Asian shares edged up on Tuesday, on track for a winning month and bolstered by gains on Wall Street as investors awaited a speech by U.S. President Donald Trump for signals on tax reform and infrastructure spending.
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MSCI's broadest index of Asia-Pacific shares outside Japan was up 0.2 percent, up 3.6 percent this month nearly 10 percent for the year so far.
Australia's S&P/ASX 200 index was up 0.4 percent as financial shares gained, while China's Shanghai Composite Index added 0.3 percent.
Japan's Nikkei stock index got a tailwind from a weaker yen and rose 0.8 percent, on track to gain more than 1 percent for February and 0.7 percent for the year to date.
"Investors have seen the market fluctuating between hopes and disappointment about Trump's growth policy and a lack of details," said Isao Kubo, equity strategist at Nissay Asset Management in Tokyo.
On Monday, U.S. stocks edged up, with the Dow Jones Industrial Average closing at a record high for a 12th straight session, after Trump said he would talk about his plans for "big" infrastructure spending in his first major policy address to Congress on Tuesday (9 pm ET Feb 28/0200 GMT on March 1). [.N]
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"This could be like the case of his inauguration speech, in which expectations were high, but he didn't come up with any concrete details," said Ayako Sera, market strategist at Sumitomo Mitsui Trust Bank.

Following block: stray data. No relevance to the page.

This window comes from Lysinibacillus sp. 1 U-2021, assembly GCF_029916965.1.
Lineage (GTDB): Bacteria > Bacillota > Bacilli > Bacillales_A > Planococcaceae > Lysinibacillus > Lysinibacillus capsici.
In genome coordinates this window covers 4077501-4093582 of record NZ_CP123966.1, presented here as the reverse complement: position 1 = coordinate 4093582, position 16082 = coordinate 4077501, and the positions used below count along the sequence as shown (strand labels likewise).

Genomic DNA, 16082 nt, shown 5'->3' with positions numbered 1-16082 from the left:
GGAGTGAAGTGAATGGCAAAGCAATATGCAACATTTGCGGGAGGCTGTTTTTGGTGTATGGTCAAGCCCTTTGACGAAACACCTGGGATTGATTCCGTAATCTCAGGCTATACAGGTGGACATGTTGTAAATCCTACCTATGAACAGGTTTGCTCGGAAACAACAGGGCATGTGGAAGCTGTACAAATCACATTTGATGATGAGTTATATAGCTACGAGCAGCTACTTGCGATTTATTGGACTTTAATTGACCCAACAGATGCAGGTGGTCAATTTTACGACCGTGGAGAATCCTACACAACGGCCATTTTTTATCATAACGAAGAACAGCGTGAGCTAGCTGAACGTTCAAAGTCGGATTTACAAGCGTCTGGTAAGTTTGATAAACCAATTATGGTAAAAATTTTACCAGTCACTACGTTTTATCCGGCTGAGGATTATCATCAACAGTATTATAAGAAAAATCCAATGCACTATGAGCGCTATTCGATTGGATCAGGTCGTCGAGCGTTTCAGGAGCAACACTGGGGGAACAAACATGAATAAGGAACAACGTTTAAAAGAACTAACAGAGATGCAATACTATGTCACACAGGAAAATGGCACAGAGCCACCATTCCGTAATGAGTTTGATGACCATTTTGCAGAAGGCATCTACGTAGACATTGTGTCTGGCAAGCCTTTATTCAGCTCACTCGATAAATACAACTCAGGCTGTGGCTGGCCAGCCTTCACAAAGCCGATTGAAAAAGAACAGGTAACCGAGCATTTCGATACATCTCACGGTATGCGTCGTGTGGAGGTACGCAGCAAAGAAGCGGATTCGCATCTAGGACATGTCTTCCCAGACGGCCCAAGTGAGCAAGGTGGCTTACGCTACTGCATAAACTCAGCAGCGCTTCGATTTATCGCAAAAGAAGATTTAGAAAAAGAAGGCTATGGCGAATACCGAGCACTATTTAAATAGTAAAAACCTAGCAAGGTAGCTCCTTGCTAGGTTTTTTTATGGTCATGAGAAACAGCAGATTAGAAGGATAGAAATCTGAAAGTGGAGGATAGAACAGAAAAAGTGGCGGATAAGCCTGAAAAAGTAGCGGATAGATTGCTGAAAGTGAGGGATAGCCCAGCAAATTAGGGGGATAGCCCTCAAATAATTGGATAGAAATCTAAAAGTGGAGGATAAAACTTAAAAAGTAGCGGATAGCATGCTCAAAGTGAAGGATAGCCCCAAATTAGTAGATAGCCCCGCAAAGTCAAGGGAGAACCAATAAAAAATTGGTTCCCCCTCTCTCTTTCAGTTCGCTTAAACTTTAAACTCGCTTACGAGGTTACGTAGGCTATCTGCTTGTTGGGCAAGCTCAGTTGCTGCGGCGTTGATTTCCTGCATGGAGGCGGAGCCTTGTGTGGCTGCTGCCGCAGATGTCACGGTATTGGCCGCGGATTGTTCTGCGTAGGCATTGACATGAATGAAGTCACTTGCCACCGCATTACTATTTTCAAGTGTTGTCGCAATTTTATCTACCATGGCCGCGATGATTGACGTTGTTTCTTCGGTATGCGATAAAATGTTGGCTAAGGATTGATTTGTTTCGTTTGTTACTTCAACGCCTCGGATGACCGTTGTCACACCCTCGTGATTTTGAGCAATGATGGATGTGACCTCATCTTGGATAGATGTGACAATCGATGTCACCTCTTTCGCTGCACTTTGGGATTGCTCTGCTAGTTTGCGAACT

"The market does not want a repeat of that, and wants to hear some actual plans, or there will be disappointment," she said.
Treasury Secretary Steven Mnuchin said in a televised interview on Sunday that Trump will use the event to preview some elements of his sweeping tax reform plans.
Trump will seek to boost Pentagon spending by $54 billion in his first budget proposal and slash the same amount from non-defense spending, including a large reduction in foreign aid, a White House budget official said.
The dollar edged down 0.1 percent to 112.62 yen but still held above Monday's nadir of 111.920, which was its lowest since Feb. 9. The euro was steady on the day at $1.0586.
Hawkish comments from a U.S. Federal Reserve official also bolstered U.S. Treasury yields and underpinned the dollar.
Dallas Fed President Robert Kaplan said on Monday that the Fed might need to raise interest rates in the near future to avoid falling behind the curve on inflation.
The yield on benchmark 10-year U.S. Treasuries, which had slumped to more than five-week lows last week, stood at 2.370 percent in Asian trade, compared to their U.S. close of 2.367 percent on Monday.
Crude oil prices were largely steady, as expectations of higher U.S. crude production offset reports of high compliance with OPEC's production cut agreement.
U.S. crude was up 0.2 percent on the day at $54.18 per barrel, while Brent crude added 0.3 percent to $56.10.
Spot gold edged up slightly to $1,253.06 an ounce but remained shy of a 3-1/2-month peak scaled on Monday as investors awaited Trump's speech.
(Additional reporting by Ayai Tomisawa in Tokyo; Editing by Kim Coghill)